Introduction

This mini-course looks in-depth at modern-day issues surrounding teacher policies in U.S. education.

The teacher is the most important person in our schools. How do we recruit and retain the very best teachers? What are our current methods for recruiting teachers? How well do we compensate them?  What are the effects of adjusting teacher salaries to be based on their performance in the classroom? When should teachers be given tenure? Do current policies encourage or discourage effective teachers from entering the profession?

Many questions come down to budgetary constraints. Should you hire more teachers so you have smaller classes? Should it be a priority to balance how much is spent between wealthy and poor districts?

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Throughout this mini-course, we will be focused on using empirical evidence to answer these questions.

This mini-course contains six lectures, with most lectures divided into three videos. The mini-courses also include assigned readings, discussion forums, and assessments.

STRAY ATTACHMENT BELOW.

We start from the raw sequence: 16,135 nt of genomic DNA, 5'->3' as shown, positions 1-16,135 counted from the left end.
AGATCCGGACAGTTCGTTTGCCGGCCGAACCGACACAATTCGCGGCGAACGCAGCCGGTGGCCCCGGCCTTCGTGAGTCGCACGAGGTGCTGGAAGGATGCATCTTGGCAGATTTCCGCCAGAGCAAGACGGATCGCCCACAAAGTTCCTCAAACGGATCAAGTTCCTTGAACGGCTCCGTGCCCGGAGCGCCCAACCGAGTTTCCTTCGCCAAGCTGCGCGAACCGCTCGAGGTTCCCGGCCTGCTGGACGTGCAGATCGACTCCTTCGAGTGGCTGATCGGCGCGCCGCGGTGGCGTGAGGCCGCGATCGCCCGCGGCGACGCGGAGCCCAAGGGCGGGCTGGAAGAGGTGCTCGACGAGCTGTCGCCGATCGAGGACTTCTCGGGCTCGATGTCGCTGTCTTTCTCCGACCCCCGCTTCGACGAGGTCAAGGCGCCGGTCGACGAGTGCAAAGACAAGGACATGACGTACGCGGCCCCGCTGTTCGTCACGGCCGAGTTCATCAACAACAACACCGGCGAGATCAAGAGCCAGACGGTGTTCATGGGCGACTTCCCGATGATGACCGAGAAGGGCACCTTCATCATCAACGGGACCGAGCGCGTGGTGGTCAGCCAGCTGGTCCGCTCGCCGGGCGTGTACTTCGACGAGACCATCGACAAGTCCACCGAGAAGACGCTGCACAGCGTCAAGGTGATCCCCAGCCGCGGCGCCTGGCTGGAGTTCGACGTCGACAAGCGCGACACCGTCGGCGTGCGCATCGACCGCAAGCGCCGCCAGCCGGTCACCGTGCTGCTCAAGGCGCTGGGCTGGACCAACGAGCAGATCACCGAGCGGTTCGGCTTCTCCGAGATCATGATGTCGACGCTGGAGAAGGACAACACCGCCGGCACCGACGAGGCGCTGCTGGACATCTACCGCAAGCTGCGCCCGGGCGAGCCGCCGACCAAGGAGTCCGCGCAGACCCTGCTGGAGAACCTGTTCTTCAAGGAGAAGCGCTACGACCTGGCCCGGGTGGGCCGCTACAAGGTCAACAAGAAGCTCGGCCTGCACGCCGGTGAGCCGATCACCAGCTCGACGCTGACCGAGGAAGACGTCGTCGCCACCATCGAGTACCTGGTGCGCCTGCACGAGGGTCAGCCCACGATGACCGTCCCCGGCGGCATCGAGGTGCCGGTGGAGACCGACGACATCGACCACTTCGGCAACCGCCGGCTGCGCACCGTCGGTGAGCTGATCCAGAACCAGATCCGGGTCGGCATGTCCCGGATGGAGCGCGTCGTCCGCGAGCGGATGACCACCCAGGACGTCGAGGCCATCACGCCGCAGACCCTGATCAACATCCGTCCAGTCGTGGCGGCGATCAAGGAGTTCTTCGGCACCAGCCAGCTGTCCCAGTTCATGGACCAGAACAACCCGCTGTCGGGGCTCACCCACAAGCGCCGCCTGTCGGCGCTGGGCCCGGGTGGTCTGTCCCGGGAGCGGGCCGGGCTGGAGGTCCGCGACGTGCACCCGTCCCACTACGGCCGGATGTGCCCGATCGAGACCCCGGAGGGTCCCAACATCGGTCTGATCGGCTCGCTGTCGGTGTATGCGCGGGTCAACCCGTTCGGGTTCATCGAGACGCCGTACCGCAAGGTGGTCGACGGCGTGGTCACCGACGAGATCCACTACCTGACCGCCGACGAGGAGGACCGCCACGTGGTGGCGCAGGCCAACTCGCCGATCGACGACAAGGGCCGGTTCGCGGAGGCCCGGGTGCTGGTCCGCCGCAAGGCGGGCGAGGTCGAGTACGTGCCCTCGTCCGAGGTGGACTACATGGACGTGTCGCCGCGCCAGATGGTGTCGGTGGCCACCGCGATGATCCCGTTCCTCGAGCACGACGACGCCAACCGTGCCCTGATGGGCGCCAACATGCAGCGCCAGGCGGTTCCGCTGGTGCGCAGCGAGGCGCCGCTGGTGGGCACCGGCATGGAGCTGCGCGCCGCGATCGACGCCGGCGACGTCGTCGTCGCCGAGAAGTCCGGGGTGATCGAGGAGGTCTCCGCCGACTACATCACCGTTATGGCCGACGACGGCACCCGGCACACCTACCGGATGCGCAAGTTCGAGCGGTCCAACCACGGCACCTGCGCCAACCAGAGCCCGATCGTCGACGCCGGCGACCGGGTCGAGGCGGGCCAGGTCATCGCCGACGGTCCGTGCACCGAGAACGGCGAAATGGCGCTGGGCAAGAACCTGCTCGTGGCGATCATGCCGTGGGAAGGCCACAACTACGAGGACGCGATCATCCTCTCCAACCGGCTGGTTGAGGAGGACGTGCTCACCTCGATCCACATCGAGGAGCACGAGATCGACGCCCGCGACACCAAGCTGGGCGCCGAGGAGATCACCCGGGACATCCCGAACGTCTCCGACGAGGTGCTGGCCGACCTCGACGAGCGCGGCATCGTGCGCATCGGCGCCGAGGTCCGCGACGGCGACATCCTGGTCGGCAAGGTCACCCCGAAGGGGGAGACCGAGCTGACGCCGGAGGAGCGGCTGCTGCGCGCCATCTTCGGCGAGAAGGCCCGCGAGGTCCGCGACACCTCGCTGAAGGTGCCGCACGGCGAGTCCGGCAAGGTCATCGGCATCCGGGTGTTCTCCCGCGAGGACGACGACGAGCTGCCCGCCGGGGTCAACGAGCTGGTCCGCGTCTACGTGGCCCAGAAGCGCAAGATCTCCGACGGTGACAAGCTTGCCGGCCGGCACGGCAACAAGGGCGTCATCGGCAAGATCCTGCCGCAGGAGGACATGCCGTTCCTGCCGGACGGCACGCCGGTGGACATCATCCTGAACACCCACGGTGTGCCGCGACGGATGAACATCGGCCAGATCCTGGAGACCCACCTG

This is the second mini-course in a four-course sequence. View other modules of this course:

Saving Schools: History, Politics, and Policy in U.S. Education , Mini-Course 1: History and Politics of U.S. Education

Saving Schools: History, Politics, and Policy in U.S. Education, Mini-Course III: Accountability and National Standards

Saving Schools: History, Politics, and Policy in U.S. Education, Mini-Course IV: School Choice

Meet The Author

Paul E. Peterson

Paul E. Peterson

Henry Lee Shattuck Professor of Government

Paul Peterson is the Henry Lee Shattuck Professor of Government in the Department of Government at Harvard University. He directs the Harvard Program on Education Policy and Governance, is a senior fellow at the Hoover Institution at Stanford University, and is the editor-in-chief of Education Next, a journal of opinion and research.

He received his PhD in political science from the University of Chicago. A member of the American Academy of Arts and Sciences and the National Academy of Education, he has received fellowships from the Guggenheim Foundation, the German Marshall Foundation, and the Center for Study in the Behavioral Sciences. He is an author or editor of over 30 books, four of which have been identified as the best work in its field by the American Political Science Association.

Peterson is a member of the independent review panel advising the US Department of Education's evaluation of the No Child Left Behind law and a member of the Hoover Institution's Koret Task Force of K-12 Education at Stanford University. The Editorial Projects in Education Research Center reported that Peterson's studies on school choice and vouchers have been among the country's most influential studies of education policy.

 

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